Man Behind Romney’s ’47 Percent’ Video Comes Forward: ‘I Had A Duty To Expose It’
One of the most memorable moments of Mitt Romney‘s 2012 presidential campaign — and the one many have attributed to his eventual defeat — was the video from the private fundraiser in which he spoke about the “47 percent” of Americans. Several months later, the man behind the video (as he was bound to do sooner or later) is coming forward.
Last night, MSNBC host Ed Schultz announced that we’ll “meet the man who changed political history” on Wednesday night. “You will see his face. He will tell you his name.”
And as some suspected, the man behind the video was a bartender. “It was tough,” the man said in Schultz’s teaser. “And I debated for a little while but in the end, I really felt like it had to be put out. I felt I owed it to the people who couldn’t afford to be there themselves to hear what he [Romney] really thought.”
The Huffington Post also got in on the story, offering further reporting about the man (withholding his name until Schultz’s segment airs). He drew some inspiration from President Bill Clinton, after previously working at a fundraiser where Clinton spoke. His experience there, HuffPost details, was a good one: Clinton “came back to the kitchen and thanked the staff, the waiters, the bartenders, the busboys, and everyone else involved in putting the event together. He shook hands, took photos, signed autographs, and praised the meal…”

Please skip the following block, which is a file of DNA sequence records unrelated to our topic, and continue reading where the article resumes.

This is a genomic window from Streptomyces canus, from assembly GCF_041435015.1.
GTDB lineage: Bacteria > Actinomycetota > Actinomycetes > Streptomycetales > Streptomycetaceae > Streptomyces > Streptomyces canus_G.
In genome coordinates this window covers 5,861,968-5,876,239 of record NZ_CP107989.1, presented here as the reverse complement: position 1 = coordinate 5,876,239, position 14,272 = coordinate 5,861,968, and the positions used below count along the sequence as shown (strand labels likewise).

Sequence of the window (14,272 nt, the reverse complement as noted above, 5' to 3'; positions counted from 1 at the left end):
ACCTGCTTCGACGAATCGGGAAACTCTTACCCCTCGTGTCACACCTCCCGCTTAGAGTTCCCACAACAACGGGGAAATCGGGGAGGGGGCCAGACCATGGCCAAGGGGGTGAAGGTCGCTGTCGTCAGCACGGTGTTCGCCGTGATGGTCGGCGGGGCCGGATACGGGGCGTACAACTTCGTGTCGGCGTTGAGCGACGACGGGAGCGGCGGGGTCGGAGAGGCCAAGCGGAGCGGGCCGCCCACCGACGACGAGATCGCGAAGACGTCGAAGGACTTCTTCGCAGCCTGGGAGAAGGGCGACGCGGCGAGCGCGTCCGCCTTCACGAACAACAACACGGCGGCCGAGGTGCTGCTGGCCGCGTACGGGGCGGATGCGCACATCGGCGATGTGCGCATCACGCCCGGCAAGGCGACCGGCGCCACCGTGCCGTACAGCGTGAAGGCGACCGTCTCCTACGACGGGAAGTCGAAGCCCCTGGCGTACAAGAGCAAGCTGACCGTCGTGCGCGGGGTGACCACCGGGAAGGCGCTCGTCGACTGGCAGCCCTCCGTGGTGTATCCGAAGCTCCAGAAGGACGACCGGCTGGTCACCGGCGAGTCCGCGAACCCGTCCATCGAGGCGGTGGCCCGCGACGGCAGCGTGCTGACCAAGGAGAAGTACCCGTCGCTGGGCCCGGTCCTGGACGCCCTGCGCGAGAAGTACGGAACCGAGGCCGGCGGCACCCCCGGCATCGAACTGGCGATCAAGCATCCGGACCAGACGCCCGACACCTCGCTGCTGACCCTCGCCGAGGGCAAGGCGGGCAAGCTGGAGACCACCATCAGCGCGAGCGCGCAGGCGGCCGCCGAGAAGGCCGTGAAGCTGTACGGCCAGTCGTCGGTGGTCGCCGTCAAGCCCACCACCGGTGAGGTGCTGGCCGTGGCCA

Heading into the Romney fundraiser, the bartender brought his camera in case he got the chance to take a photo with him. But Romney didn’t mingle:
Romney, of course, did not speak to any of the staff, bussers or waiters. He was late to the event, and rushed out. He told his dinner guests that the event was off the record, but never bothered to repeat the admonition to the people working there.
One of them had brought along a Canon camera. He set it on the bar and hit the record button.
It was his “civic duty” to expose the video, said the bartender who originally didn’t intend to release it. “I couldn’t sleep after I watched it.”
In the infamous remarks, you may recall, Romney said, in part:
There are 47 percent of the people who will vote for the president no matter what. All right, there are 47 percent who are with him, who are dependent upon government, who believe that they are victims, who believe that government has a responsibility to care for them, who believe that they are entitled to health care, to food, to housing, to you-name-it. That that’s an entitlement. And the government should give it to them. And they will vote for this president no matter what…
Our message of low taxes doesn’t connect…so my job is is not to worry about those people. I’ll never convince them that they should take personal responsibility and care for their lives. What I have to do is convince the five to 10 percent in the center that are independents, that are thoughtful….